ARTICLE XIV. For further determining of what has been said, all captains of privateers, or fitters■out of vessels armed for war, under commission, and on account of private persons, shall be held before their departure, to give sufficient caution before competent judges, either to be entirely responsible for the malversations which they may commit in their cruizes or voyages, as well as for the contraventions of their captains and officers against the present treaty, and against the ordinances and edicts which shall be published in consequence of, and in conformity to it, under pain of forseiture and nullity of the said commissions.

ARTICLE XV. All vessels and merchandizes, of whatsoever nature, which shall be rescued out of the hands of any pirates, or robbers, navigating the high seas without requisite commissions, shall be brought into some port of one of the two States, and deposited in the hands of the officers of that port, in order to

G g 2 be be restored entire to the true proprietor, as soon as due and sufficient proofs shall be made concerning the property thereof.

ARTICLE XVI. If arty ships or vessels, belonging to either of the parties, their subjects or people, shall, within the coasts or dominions of the other, stick, upon the sands, or be wrecked, or suffer any other sea damage, all friendly assistance and relief shall be given to the persons shipwrecked, or such as shall be in dan• ger thereof; and the vessels, effects, and merchandizes, or the part of them which shall have been saved, or the proceeds of them, if, being perishable, they shall have been sold, being claimed within a year and a day by the masters or owners, or their agents or attornies, shall be restored, paying only the reasonable charges, and that which must be paid in the fame case for the salvage by the proper subjects of the country. There shall also be delivered them safe-conducts or passports for their free and safe passage from thence, and to return each one to his own country.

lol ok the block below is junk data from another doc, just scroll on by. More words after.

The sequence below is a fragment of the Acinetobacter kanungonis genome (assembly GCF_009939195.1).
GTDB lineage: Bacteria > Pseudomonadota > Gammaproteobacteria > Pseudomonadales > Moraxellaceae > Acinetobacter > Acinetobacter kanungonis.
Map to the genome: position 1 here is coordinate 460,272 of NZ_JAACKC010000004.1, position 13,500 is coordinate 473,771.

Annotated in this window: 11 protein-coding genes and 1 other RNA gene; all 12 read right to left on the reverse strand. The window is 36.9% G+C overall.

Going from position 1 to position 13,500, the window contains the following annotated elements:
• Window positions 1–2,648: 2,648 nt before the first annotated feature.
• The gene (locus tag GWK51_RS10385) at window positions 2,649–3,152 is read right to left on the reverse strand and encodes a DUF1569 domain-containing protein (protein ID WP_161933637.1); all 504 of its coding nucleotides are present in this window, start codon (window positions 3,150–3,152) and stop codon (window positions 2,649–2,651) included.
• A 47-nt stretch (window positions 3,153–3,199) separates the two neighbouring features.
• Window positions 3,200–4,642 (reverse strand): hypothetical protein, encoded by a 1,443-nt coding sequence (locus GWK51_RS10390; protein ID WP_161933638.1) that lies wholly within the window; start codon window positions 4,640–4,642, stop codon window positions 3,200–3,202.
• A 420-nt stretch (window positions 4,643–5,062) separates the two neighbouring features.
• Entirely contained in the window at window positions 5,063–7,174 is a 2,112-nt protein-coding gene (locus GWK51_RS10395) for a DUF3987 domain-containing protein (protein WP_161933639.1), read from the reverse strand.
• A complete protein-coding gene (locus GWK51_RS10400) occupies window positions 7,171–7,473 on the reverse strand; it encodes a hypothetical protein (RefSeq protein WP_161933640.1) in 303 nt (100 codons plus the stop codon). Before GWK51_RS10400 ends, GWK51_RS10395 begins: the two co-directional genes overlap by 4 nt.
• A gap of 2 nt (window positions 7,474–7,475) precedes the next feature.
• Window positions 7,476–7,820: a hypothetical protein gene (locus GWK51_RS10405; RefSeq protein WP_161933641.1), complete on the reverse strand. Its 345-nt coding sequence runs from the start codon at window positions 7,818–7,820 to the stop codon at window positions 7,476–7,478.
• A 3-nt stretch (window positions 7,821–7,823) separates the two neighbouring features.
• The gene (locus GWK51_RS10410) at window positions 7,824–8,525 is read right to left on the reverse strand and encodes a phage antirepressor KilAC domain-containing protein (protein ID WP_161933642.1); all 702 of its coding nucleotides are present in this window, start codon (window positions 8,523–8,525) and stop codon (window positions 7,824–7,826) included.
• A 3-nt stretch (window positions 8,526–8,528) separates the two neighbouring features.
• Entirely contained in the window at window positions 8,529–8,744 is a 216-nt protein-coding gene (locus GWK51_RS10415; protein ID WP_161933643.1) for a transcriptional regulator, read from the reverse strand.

ARTICLE XVII. In case th» subjects or people of either party, with their shipping, whether public and of war, or private and of merchants, be forced through stress of weather, pursuit of pirates or enemies, or any other urgent necessity for seeking of ihelter and harbour, to retreat and enter into any of the rivers, creeks, bays, ports, roads, or shores, belonging to the other party, they shall be received with all humanity and kindness, and enjoy all friendly protection and help; and they shall be permitted to refresh and provide themselves at reasonable rates with victuals, and all things needful for the sustenance of their persons, or reparation of their ships; and they shall no ways be detained or hindered from returning out of the said ports or roads, but may remove and depart, when and whither they please, without any lett or hindrance.